We first evaluated the BER performances of the phase-modulated signal by using the directly-modulated RSOA in a typical WDM PON configuration. Figure 4 shows the experimental setup. We used a tunable laser diode (TLD) having a linewidth of 170 kHz to provide the seed light for the RSOA placed at the ONU. The optical power of the seed light incident on the transmission fiber (after the arrayed waveguide grating (AWG) at the CO) was measured to be 0 dBm. The bias current of the RSOA was set to be 70 mA. We directly modulated the RSOA at 1.25 Gb/s (pattern length = 211-1). We applied Manchester coding to avoid the penalty caused by the loss of the low-frequency components due to the use of the high-pass filter (HPF) in the self-homodyne receiver. (This HPF was needed to improve the reflection tolerance drastically, as discussed in [4, 5].) The modulated upstream signal was sent back to the CO and detected by using the self-homodyne receiver. To enhance the cost-effectiveness of the proposed scheme, we implemented this self-homodyne receiver by using a 3x3 fiber coupler instead of the 90-degree optical hybrid [10,11] and reused the seed light source to obtain the local oscillator (LO). The optical power of the LO launched into the 3x3 fiber coupler was 3 dBm. The excess loss of the 3x3 fiber coupler was <0.65 dB. In the receiver, we first detected the output signals from the 3x3 coupler by using three ac-coupled PDs. The detected signals were sampled by using a real-time sampling oscilloscope at a rate of 7.46 Gsample/s. We then demodulated the upstream data by using the delay-detection method in the offline processing. Since the linewidth of the LO was sufficiently narrow (i.e., 170 kHz), we could ignore the effect of the phase noise on the delay detection . In this experiment, the measurable BER was limited to 10−5 due to the limitation of the time and memory size of the offline processing. However, this BER is sufficiently low for the discussion of the error-free condition under the assumption of using the forward-error correction (FEC) code such as Reed-Solomon (255, 239) code , where the BER threshold for the error-free condition is 10−4 before FEC.
We first measured the back-to-back BER performance while changing the modulation current of the RSOA and evaluated the relation between the receiver sensitivity and the AM index, γ. Figure 5 showed that the best receiver sensitivity (−49.8 dBm) was obtained at γ = 0.115, which agreed well with the optimum value obtained in Fig. 3 (i.e., γ = 0.122).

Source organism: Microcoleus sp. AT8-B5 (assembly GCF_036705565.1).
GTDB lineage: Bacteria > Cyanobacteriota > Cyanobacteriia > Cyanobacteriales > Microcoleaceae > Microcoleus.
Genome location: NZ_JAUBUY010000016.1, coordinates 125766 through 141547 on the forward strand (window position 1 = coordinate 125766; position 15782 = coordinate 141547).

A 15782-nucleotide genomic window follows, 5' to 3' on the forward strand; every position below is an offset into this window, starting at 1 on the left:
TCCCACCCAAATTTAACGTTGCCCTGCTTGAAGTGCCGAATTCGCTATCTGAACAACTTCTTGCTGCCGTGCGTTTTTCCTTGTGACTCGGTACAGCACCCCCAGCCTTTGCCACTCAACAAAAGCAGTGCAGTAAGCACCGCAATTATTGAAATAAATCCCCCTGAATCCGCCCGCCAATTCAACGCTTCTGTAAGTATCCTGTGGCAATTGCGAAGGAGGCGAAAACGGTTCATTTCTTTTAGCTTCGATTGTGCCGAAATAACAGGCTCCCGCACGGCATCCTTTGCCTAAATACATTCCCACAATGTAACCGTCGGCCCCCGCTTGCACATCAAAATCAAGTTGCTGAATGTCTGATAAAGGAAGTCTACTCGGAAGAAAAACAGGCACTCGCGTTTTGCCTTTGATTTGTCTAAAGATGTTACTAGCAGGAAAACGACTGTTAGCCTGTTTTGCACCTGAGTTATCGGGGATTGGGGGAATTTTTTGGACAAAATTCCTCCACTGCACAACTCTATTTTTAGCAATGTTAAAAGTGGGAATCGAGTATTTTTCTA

We demonstrated a long-reach RSOA-based WDM PON by setting γ to be 0.115. For this demonstration, we inserted various lengths of single-mode fiber ranging from 0 to 110 km between the CO and remote node (RN) in Fig. 4. The average loss of the fibers and AWGs were 0.23 dB/km and 4.5 dB, respectively. Figure 6 shows the measured BER curves as a function of the transmission distance. As a reference, we added a BER curve obtained by using a LiNbO3-based phase modulator, instead of the RSOA, in back-to-back condition. In this case, the receiver sensitivity was measured to be −50.0 dBm (@BER = 10−4). However, when we utilized the RSOA, the back-to-back receiver sensitivity was measured to be −49.8 dBm. Thus, the power penalty caused by using the RSOA as a phase modulator was only ~0.2 dB. When the transmission distance exceeded ~80 km, the power penalty increased gradually. This was mainly because of the fact that the optical power incident on the RSOA decreased as the transmission distance increased, and, as a result, the optical signal-to-noise ratio (OSNR) of the upstream signal was degraded. Nevertheless, we could achieve the transmission distance of 110 km. To the best of our knowledge, this represents the longest transmission distance achieved without using any remote optical amplifiers among the WDM PONs utilizing colorless light sources. In this demonstration of 110-km reach WDM PON, the loss budget (i.e., the difference between the RSOA’s output power and the receiver sensitivity required for the error-free transmission using FEC) and the link margin were 40.9 dB and 6.2 dB, respectively. It should also be noted that we could further extend the maximum reach by increasing the optical power of the seed light.
In this paper, we have demonstrated a long-reach WDM PON implemented by using the PSK modulated RSOAs and self-homodyne receivers. To evaluate the performance of the PSK signal generated by directly modulating an RSOA, we first calculated the symbol distance as a function of the PM and AM indices, and then obtained the conditions required to achieve the maximum symbol distance. The results showed that we could achieve this maximum symbol distance at the PM index of ~π/2 (since the linewidth enhancement factor of the RSOA was sufficiently large). In addition, by measuring the PM and AM indices of the RSOA, we showed that the maximum symbol distance obtained in this experiment was almost identical to the value achievable by using an ideal phase modulator. As a result, we could obtain the excellent receiver sensitivity of −49.8 dBm (@BER = 10−4) for 1.25-Gb/s signal by using the PSK-modulated RSOAs and self-homodyne receivers. Using this setup, we demonstrated that the maximum reach of the RSOA-based 1.25-Gb/s WDM PON could be extended to >110 km without using any optical amplifiers.
The authors would like to thank Dr. M. Suzuki of KDDI R&D Laboratories for helpful discussions.